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Brief Reports   |    
Brief Reports: Elevated Cancer Incidence Among Adults With Serious Mental Illness
John A. Pandiani, Ph.D.; Monica M. Boyd, M.S.; Steven M. Banks, Ph.D.; Alison T. Johnson
Psychiatric Services 2006; doi: 10.1176/appi.ps.57.7.1032

Objective: Research is increasingly focusing on the health status of adults with serious mental illness. This study examined databases in Vermont to determine the incidence of cancer in this population. Methods: Probabilistic statistical methods were used to determine the overlap between the Vermont Cancer Registry and Vermont mental health treatment databases. Results: The incidence of cancer for adults with mental illness was 1.6 percent, more than twice (2.5 times) that of the general population. Among persons with mental illness, elevated risk was greatest for men younger than 50 years (6.6 times the risk of a comparable group in the general population) and lowest for women aged 50 years and older (1.8 times the risk of a comparable group). Conclusions: These findings raise important questions about the relationship between serious mental illness and cancer. Future research should consider the effect of lifestyle factors, and potential effects of first- and second-generation antipsychotics should be investigated. (Psychiatric Services 57:1032-1034, 2006)

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Dr. Pandiani is affiliated with the Division of Mental Health, Vermont Department of Mental Health, 108 Cherry Street, Burlington, Vermont 05402 (e-mail, jpan diani@vdh.state.vt.us). Ms. Boyd is with the Vermont Division of Mental Health, Burlington. Dr. Banks is with the Bristol Observatory, Bristol, Vermont. Ms. Johnson is with the Vermont Cancer Registry, Burlington.

The Surgeon General's report Mental Health recognized "the inextricably intertwined relationship between our mental health and our physical health and well-being" (1). As part of the growing interest in the health status of persons with mental illness, the study presented here examined the incidence of cancer in a statewide population of adults who were receiving services for serious mental illness.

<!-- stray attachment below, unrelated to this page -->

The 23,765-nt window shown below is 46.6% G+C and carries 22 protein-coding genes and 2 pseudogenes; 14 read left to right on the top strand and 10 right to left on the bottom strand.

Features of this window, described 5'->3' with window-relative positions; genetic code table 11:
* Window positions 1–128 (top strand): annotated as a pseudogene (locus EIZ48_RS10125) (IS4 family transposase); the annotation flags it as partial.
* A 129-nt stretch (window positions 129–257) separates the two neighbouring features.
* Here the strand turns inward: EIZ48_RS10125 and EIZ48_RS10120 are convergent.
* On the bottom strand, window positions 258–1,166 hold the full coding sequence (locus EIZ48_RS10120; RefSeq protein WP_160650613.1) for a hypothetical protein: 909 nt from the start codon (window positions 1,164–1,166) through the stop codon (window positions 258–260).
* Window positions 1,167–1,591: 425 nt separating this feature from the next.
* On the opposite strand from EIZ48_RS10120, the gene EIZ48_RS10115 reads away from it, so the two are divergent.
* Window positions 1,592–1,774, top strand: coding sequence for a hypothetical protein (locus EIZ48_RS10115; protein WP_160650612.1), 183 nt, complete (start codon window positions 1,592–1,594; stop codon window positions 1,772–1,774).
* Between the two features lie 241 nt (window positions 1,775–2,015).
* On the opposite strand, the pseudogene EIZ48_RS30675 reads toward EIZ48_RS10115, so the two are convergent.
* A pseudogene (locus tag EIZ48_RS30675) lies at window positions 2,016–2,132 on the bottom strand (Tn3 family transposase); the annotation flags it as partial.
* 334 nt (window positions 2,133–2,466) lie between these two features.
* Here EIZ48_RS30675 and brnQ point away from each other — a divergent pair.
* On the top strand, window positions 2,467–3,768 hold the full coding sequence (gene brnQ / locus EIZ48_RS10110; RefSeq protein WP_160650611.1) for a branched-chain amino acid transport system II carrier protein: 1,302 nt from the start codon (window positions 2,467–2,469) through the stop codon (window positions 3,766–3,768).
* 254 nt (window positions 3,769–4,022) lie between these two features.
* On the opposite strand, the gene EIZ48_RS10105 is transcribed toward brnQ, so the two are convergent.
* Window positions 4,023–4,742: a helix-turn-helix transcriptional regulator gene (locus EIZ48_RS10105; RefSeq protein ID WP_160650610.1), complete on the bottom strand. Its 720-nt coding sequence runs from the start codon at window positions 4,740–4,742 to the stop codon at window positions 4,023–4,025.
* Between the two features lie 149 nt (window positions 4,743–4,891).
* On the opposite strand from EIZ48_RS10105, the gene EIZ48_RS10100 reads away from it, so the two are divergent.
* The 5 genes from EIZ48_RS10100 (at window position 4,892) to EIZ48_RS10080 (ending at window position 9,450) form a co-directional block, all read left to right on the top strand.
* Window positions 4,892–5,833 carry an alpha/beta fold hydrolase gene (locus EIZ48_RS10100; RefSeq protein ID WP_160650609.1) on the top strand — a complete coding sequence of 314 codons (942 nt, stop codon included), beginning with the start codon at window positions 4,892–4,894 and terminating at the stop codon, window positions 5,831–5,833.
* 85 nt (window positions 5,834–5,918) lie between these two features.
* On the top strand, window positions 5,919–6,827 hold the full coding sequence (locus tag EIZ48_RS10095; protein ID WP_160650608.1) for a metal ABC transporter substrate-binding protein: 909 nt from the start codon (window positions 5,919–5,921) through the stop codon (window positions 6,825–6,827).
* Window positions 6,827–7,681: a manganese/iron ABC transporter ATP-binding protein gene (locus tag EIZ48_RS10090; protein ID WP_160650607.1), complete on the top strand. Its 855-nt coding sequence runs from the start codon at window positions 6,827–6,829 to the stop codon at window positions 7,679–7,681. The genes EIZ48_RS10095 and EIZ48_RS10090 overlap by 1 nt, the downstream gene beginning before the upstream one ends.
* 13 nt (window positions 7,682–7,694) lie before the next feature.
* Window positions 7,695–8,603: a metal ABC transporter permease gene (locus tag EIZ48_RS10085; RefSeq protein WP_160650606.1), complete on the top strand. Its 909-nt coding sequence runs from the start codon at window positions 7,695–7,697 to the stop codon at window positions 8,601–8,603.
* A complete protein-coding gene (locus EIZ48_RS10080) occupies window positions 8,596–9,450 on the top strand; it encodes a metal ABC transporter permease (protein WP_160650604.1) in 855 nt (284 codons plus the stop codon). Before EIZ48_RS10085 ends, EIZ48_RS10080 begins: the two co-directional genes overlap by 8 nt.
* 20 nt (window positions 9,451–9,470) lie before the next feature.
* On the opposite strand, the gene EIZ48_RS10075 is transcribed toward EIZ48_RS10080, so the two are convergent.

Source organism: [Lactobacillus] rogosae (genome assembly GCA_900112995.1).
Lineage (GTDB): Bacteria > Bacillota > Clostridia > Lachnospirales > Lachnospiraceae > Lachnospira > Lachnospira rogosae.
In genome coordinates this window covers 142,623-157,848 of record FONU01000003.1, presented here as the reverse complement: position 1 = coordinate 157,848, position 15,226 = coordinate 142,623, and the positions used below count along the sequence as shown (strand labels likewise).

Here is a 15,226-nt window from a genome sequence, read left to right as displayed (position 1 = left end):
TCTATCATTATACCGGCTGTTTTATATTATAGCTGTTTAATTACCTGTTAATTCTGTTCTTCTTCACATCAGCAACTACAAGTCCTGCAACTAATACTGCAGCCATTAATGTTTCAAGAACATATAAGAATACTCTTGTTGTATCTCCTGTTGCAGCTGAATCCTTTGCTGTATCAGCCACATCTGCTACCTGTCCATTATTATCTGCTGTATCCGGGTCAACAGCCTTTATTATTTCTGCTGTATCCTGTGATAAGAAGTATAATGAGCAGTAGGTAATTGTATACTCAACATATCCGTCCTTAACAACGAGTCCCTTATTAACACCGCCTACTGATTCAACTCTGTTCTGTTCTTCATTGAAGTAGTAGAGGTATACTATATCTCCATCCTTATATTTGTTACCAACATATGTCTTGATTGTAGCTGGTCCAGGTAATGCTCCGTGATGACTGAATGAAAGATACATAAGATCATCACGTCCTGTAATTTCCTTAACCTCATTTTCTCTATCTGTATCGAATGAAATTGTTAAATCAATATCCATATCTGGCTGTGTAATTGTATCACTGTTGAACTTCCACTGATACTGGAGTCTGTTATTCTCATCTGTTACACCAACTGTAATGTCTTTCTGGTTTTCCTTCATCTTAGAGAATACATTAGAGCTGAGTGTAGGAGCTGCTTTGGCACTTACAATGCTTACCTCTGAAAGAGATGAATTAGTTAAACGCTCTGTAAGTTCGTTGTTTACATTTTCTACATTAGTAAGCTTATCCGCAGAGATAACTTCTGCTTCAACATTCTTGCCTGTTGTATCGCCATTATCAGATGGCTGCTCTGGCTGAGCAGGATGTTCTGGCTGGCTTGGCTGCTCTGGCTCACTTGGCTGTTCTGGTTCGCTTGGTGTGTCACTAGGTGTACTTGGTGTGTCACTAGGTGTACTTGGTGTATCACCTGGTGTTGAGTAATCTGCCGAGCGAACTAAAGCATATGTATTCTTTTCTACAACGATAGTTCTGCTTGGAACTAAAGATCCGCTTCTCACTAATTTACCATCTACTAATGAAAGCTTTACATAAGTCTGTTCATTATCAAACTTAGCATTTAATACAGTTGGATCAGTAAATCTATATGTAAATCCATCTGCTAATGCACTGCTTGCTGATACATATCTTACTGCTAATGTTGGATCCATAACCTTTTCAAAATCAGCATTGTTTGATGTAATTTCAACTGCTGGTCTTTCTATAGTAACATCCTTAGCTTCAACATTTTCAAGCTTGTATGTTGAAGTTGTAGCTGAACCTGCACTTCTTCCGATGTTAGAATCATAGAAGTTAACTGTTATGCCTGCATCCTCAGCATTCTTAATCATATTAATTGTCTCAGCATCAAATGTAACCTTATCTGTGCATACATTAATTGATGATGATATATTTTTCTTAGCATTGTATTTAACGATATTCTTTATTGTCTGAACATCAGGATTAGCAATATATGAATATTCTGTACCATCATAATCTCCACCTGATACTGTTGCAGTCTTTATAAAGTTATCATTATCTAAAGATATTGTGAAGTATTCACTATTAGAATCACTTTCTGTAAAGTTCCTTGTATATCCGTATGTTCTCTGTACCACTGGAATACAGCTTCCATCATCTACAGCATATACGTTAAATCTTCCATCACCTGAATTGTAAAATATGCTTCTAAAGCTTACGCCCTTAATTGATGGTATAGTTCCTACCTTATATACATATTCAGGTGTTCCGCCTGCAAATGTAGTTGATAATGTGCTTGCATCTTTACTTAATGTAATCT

A substantial body of literature has examined cancer-related mortality among adults with serious mental illness without reaching consensus about relative risk or causation (2,3,4,5). Little attention, however, has been given to the relative incidence of cancer among adults with serious mental illness. In the one study that focused specifically on this issue, Lawrence and colleagues (2) found elevated cancer mortality but little elevated incidence of cancer diagnoses in a western Australian population of 172,932 adults with a broad range of psychiatric diagnoses. Our study extends that line of inquiry by examining the incidence of cancer diagnoses in a population of adults with serious mental illness in Vermont and comparing this rate with the same rate for the general population of adults in Vermont.

Two databases were used in this analysis. Extracts from the Vermont Cancer Registry provided information about all adults with a cancer diagnosis. Extracts from the database of Vermont's Division of Mental Health provided information about all individuals served by community programs for adults with serious mental illness. These extracts included only the birth date and gender of the individuals represented in each data set.

Because these databases do not include unique person identifiers, probabilistic population estimation was used to determine the proportion of individuals served by mental health programs who received a cancer diagnosis during the same year. Probabilistic population estimation is a statistical data-mining tool that estimates the number of people represented in databases who do not have unique person identifiers and the number of people shared between these databases. These estimates are based on a comparison of the distribution of dates of birth observed in the data sets with the expected distribution of dates of birth. The validity and reliability of this procedure have been demonstrated elsewhere (6). The analysis was completed for each of eight years (1994 to 2001), and the results were averaged.

This analysis yielded the proportion of adults who were in treatment for serious mental illness during each of the study years and the proportion of adults who were receiving such treatment and had a cancer diagnosis recorded in the state cancer registry during each of the study years. Relative risk (RR) was used to compare the proportion of recipients of mental health services who received a cancer diagnosis with the proportion of the general population that received a cancer diagnosis.

The institutional review board of the Vermont Agency of Human Services found that this research qualified for exemption from institutional review board review and therefore from informed consent.